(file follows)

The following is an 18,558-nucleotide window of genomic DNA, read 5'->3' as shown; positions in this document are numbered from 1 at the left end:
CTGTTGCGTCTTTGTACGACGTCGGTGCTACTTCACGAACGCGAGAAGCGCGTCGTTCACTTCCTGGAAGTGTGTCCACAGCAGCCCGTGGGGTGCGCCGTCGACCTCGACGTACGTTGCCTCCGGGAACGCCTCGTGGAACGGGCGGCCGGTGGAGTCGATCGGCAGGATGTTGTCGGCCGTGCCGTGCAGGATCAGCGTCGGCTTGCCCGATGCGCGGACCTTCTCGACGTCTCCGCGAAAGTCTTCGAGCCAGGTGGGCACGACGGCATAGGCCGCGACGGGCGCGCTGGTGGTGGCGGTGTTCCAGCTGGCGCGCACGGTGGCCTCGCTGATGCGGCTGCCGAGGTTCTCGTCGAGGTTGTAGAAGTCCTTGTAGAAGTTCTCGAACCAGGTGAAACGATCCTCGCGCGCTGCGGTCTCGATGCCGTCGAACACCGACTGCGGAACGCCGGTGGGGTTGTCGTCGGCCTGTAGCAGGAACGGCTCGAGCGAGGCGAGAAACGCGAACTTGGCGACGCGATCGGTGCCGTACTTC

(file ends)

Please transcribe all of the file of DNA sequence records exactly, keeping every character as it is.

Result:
The following is an 18,558-nucleotide window of genomic DNA, read 5'->3' as shown; positions in this document are numbered from 1 at the left end:
CTGTTGCGTCTTTGTACGACGTCGGTGCTACTTCACGAACGCGAGAAGCGCGTCGTTCACTTCCTGGAAGTGTGTCCACAGCAGCCCGTGGGGTGCGCCGTCGACCTCGACGTACGTTGCCTCCGGGAACGCCTCGTGGAACGGGCGGCCGGTGGAGTCGATCGGCAGGATGTTGTCGGCCGTGCCGTGCAGGATCAGCGTCGGCTTGCCCGATGCGCGGACCTTCTCGACGTCTCCGCGAAAGTCTTCGAGCCAGGTGGGCACGACGGCATAGGCCGCGACGGGCGCGCTGGTGGTGGCGGTGTTCCAGCTGGCGCGCACGGTGGCCTCGCTGATGCGGCTGCCGAGGTTCTCGTCGAGGTTGTAGAAGTCCTTGTAGAAGTTCTCGAACCAGGTGAAACGATCCTCGCGCGCTGCGGTCTCGATGCCGTCGAACACCGACTGCGGAACGCCGGTGGGGTTGTCGTCGGCCTGTAGCAGGAACGGCTCGAGCGAGGCGAGAAACGCGAACTTGGCGACGCGATCGGTGCCGTACTTC